Palavras-chave: hortaliças minimamente processadas, qualidade microbiológica, análise parasitológica
Fresh fruit and vegetables are an important source of nourishment and a vital ingredient in healthy and balanced diets. Fresh produce is highly recommended in any diet, virtually without quantitative restriction. Minimally processed vegetables are typically defined as a product that undergoes some industrial processing and should maintain its original characteristics (18). Washing and soaking with sanitising chemicals, followed by slicing, are stages of a complex, multipart process developed to preserve and guarantee the quality of minimally processed vegetables. Packaging in modified atmospheres, together with refrigeration, slows down air flow and consequently the respiration of the vegetables. Bacterial growth is also inhibited, and the shelf-life of the product is enhanced (6).
Advances in processing and conservation technologies, together with better distribution and trading, have made nearly all kinds of fresh fruits and vegetables available, with good quality. On the other hand, some of the technologies employed have increased health hazards, mainly associated with pathogenic microorganisms (2). Several outbreaks of gastroenteritis have been imputed to the consumption of contaminated fresh vegetables. Toxinfections associated with ingestion of vegetables, which revealed a lack of hygiene during manipulation, have been recorded (11,16).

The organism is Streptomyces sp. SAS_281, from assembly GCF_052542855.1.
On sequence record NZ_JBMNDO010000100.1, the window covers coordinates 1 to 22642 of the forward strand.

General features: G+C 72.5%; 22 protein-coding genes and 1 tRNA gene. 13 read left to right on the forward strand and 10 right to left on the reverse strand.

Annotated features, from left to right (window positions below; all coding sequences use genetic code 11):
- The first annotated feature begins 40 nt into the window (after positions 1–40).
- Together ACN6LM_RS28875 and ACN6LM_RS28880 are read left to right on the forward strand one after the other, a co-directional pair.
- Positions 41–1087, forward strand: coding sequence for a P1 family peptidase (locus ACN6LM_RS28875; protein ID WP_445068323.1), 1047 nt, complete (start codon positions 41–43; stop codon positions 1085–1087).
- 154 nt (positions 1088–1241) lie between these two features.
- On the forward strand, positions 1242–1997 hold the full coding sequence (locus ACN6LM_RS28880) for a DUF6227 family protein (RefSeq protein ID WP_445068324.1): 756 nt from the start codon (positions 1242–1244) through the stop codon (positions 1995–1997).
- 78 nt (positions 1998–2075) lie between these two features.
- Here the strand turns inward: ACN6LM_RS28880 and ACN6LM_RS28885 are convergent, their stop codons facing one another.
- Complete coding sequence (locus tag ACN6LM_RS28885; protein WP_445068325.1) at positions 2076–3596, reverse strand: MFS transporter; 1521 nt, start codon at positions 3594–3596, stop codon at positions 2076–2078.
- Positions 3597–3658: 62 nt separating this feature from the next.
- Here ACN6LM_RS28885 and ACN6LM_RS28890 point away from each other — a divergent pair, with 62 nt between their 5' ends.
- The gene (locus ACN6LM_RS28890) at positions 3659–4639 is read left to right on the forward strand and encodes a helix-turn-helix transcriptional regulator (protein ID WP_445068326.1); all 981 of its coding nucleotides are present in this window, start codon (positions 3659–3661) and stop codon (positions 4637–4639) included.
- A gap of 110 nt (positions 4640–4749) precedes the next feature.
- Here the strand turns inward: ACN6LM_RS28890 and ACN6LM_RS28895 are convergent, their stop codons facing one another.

Food-borne parasites have received little attention in developing countries (6). As a rule, these organisms infest vegetables while still in the field, and are usually transmitted by contaminated wash water and spread by ineffective hygiene practices (2). Control of protozoans and helminths is a constant object of public-health strategies, especially where reclaimed water is used. The resistant cysts or eggs of these organisms enhance their survival in the natural environment (4).
Food safety in ready-to-eat products, especially raw foods, has long been an object of study. In order to effectively assess all the steps in a minimal-processing plant and to analyse the entire food-production chain, it is important to identify the origin of the likely contaminants. A number of studies have assessed the microbiologic conditions of ready-to-eat vegetables available in supermarkets, street markets, and grocery shops, as well as in self-service and fast-food restaurants (10,19). In light of the commercial importance of these food items, including minimally processed raw vegetables, the present study aimed to determine the degree of bacteriologic and parasitologic contamination in minimally processed, ready-to-eat vegetables available in supermarkets in the city of Porto Alegre (Brazil) and to contribute to knowledge of the microbiologic quality of these products.
MATERIALS AND METHODS
Ready-to-eat vegetables were sampled monthly in supermarkets in Porto Alegre, Brazil, from July 2004 to August 2005. The purchased products were in individual, semi-permeable packaging, in modified atmosphere, and kept under constant refrigeration. Immediately upon purchase, samples were transported at 10ºC to the laboratory for analysis.